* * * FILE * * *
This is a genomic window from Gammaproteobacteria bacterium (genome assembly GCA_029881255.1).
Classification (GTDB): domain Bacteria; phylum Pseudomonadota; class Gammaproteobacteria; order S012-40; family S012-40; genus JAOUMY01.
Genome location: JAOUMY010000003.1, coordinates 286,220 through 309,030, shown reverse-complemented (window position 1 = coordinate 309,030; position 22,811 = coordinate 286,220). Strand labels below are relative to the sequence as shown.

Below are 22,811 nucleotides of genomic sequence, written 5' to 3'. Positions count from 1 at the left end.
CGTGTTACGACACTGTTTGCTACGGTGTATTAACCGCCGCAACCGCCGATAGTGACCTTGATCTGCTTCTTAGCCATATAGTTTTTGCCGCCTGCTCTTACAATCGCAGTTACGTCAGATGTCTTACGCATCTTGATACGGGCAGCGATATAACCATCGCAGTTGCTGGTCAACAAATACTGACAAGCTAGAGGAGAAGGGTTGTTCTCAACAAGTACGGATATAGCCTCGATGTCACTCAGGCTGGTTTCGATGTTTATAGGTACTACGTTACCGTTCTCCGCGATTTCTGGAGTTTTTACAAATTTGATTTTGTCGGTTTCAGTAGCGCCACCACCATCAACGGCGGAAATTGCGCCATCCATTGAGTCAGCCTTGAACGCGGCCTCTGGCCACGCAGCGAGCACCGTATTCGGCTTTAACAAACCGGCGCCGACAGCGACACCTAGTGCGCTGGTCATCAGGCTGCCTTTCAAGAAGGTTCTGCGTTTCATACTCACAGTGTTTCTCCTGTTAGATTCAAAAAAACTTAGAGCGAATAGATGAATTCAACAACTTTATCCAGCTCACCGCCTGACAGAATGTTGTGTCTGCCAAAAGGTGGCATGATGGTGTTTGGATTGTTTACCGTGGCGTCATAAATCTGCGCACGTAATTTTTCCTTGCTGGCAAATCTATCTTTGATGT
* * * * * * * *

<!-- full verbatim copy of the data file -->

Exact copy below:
This is a genomic window from Gammaproteobacteria bacterium (genome assembly GCA_029881255.1).
Classification (GTDB): domain Bacteria; phylum Pseudomonadota; class Gammaproteobacteria; order S012-40; family S012-40; genus JAOUMY01.
Genome location: JAOUMY010000003.1, coordinates 286,220 through 309,030, shown reverse-complemented (window position 1 = coordinate 309,030; position 22,811 = coordinate 286,220). Strand labels below are relative to the sequence as shown.

Below are 22,811 nucleotides of genomic sequence, written 5' to 3'. Positions count from 1 at the left end.
CGTGTTACGACACTGTTTGCTACGGTGTATTAACCGCCGCAACCGCCGATAGTGACCTTGATCTGCTTCTTAGCCATATAGTTTTTGCCGCCTGCTCTTACAATCGCAGTTACGTCAGATGTCTTACGCATCTTGATACGGGCAGCGATATAACCATCGCAGTTGCTGGTCAACAAATACTGACAAGCTAGAGGAGAAGGGTTGTTCTCAACAAGTACGGATATAGCCTCGATGTCACTCAGGCTGGTTTCGATGTTTATAGGTACTACGTTACCGTTCTCCGCGATTTCTGGAGTTTTTACAAATTTGATTTTGTCGGTTTCAGTAGCGCCACCACCATCAACGGCGGAAATTGCGCCATCCATTGAGTCAGCCTTGAACGCGGCCTCTGGCCACGCAGCGAGCACCGTATTCGGCTTTAACAAACCGGCGCCGACAGCGACACCTAGTGCGCTGGTCATCAGGCTGCCTTTCAAGAAGGTTCTGCGTTTCATACTCACAGTGTTTCTCCTGTTAGATTCAAAAAAACTTAGAGCGAATAGATGAATTCAACAACTTTATCCAGCTCACCGCCTGACAGAATGTTGTGTCTGCCAAAAGGTGGCATGATGGTGTTTGGATTGTTTACCGTGGCGTCATAAATCTGCGCACGTAATTTTTCCTTGCTGGCAAATCTATCTTTGATGT